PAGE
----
As such, IRSTs are a major threat to the stealth aircraft advantage, but advanced integrated air defense systems, especially those that include IRST-like capabilities and high degrees of advanced computing and network connectivity, continue to increase in capability. That is a very worrisome reality.
A US Air Force F-15C Eagle fighter jet carrying a Lockheed Martin Legion Pod fitted with an infrared search and track (IRST) system. USAF
It is simply far harder to hide from multiple types of active and passive sensors working cooperatively over a broad area to detect, track, and subsequently engage an aerial platform. For instance, if just one sensor detects something, it can slew many other types of sensors in multiple locations onto that bit of sky, which, combined, could produce an actual track. The goal would be able to use this sensor-data fusion capability to the point that a weapons-engagement quality track could be achieved with the help of that multispectral data.
Similar factors are driving new interest in air-to-air and surface-to-air missiles with advanced imaging infrared seekers and especially ones that combine infrared, radar, and a data-link for offboard targeting information. Fusing all this information together, or at least having multiple forms of engaging a target, increases operational flexibility and resistance to countermeasures, and drastically increases a missile's probability of kill.
If the Air Force's Electro-Optical/Infrared Warfare Demonstrator effort seems oddly familiar, it should. The description of that project seems to fit in many ways with a number of unusual flight test activities that The War Zone has reported on in the past few years.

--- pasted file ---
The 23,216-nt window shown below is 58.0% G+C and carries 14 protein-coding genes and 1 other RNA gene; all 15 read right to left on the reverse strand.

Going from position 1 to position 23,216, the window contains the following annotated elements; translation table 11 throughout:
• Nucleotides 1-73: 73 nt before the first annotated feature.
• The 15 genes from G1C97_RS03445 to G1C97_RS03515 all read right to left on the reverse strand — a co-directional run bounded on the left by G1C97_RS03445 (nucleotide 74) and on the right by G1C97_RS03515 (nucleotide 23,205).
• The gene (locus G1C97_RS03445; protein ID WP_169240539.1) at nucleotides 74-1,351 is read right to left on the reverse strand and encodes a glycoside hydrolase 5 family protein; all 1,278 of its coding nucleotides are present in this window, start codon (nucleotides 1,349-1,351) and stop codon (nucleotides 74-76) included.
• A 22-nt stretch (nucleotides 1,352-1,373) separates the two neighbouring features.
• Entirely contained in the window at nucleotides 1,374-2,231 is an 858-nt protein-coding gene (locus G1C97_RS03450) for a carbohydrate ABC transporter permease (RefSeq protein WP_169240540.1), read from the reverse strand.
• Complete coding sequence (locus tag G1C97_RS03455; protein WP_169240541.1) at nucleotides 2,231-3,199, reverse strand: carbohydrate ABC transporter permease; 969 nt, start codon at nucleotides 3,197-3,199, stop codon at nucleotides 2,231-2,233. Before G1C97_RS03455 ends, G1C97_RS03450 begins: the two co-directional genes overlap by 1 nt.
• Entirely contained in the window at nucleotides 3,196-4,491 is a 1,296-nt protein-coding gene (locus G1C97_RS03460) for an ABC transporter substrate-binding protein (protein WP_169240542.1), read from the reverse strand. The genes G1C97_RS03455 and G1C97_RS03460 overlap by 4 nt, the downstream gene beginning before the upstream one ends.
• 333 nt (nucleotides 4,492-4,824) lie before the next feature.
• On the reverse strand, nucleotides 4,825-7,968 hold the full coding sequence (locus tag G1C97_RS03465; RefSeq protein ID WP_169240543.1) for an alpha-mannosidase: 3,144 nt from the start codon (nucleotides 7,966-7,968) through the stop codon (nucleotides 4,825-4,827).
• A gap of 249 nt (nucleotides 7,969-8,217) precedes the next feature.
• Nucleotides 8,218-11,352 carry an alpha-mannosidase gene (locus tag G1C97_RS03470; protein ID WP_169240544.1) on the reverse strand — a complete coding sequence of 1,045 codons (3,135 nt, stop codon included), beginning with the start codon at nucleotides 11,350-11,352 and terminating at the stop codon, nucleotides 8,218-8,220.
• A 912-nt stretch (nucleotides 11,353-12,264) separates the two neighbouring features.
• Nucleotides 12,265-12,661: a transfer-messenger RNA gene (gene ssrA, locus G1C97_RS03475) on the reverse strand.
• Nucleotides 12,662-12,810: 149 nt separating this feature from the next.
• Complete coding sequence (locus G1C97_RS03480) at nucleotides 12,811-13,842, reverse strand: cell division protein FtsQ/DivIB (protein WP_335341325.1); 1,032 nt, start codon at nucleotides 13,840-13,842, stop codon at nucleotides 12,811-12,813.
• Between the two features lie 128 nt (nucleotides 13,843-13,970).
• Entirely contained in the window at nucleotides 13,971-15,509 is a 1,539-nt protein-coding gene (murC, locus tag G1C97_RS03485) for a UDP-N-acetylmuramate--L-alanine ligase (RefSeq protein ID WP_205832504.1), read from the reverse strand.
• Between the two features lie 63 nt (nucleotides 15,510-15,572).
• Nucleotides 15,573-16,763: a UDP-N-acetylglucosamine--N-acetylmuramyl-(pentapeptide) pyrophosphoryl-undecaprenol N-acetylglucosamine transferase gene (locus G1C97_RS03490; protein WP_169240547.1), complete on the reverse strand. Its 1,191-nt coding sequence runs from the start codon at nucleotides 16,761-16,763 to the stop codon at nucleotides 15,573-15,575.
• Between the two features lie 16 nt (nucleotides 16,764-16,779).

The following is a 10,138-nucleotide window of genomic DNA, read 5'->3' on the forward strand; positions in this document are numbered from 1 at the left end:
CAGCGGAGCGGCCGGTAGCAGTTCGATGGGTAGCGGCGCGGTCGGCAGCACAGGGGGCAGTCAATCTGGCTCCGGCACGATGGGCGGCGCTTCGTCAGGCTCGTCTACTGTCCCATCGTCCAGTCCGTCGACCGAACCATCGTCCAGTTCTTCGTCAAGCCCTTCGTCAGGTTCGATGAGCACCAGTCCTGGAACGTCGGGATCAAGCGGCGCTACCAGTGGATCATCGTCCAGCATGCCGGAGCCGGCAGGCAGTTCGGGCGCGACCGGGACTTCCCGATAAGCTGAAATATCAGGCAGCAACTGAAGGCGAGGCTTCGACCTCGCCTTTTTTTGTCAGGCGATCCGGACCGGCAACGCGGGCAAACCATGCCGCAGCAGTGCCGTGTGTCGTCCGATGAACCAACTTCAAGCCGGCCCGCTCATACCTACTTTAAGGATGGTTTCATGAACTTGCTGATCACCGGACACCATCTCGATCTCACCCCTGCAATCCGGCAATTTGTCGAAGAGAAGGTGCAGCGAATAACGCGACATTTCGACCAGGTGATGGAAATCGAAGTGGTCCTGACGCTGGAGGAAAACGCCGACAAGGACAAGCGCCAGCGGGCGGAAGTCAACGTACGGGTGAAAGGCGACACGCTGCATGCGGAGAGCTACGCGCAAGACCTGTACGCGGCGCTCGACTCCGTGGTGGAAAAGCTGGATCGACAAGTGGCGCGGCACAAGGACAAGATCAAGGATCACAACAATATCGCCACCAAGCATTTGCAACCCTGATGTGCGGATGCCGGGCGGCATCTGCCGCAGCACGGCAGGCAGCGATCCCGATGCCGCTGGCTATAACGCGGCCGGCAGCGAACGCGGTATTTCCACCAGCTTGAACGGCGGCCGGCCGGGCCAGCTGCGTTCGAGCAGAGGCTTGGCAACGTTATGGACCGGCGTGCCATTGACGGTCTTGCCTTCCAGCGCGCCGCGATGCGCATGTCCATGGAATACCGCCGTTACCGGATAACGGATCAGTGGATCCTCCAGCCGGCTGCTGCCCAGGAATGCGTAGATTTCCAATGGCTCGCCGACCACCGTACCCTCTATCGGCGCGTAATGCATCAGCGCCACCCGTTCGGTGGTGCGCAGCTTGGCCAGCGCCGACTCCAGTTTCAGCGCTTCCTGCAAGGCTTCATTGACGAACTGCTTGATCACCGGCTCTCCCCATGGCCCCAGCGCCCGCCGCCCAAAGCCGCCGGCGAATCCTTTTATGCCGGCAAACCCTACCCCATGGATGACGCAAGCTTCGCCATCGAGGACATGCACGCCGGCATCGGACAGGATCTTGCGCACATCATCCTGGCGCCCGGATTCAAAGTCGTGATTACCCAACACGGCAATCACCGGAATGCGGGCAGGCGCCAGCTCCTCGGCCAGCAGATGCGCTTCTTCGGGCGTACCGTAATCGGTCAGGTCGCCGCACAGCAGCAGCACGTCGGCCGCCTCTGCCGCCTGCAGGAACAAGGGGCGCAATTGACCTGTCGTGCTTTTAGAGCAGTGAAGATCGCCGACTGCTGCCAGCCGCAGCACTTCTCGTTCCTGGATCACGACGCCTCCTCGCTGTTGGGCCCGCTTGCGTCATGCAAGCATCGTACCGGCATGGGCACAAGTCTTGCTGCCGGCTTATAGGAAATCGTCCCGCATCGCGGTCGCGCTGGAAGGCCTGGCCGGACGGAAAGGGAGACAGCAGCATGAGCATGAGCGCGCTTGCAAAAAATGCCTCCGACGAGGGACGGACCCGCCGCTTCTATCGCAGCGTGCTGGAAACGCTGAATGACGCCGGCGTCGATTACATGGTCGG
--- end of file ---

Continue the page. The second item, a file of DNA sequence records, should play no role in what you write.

This includes multiple flight tests involving the Scaled Composites' two mysterious Model 401 "Son of Ares" jets. In one instance a few years ago, one of the aircraft appeared to be covered in a mirror-like material.
U.S. Air Force F-22 Raptor and U.S. Navy F-35C stealth fighters, as well as still-flying F-117 Nighthawk stealth combat jets that are enjoying a very active 'retirement,' have also been observed in recent years with various types of metallic-looking coatings. The War Zone has posited in past that infrared signature reduction, or otherwise seeking to reduce the threat posed by IRSTs, could be one of the potential reasons behind the development of these mirror-like skins.
A U.S. Navy F-35C spotted wearing a mirror-like coating in August 2022. Fred Taleghani / FreddyB Aviation Photography Fred Taleghani / FreddyB Aviation Photography
Separately, one of the Model 401s has been spotted on multiple occasions now with a ventral pod that increasingly appears linked in some way to work on a directed energy system. That this could be further linked to work on various kinds of lasers, including those used for weapon targeting and guidance, or as directed energy weapons for self-defense, or how to protect against them, has seemed like a distinct possibility. Directed energy weapons, and lasers especially, are known to be another central aspect of the larger NGAD effort.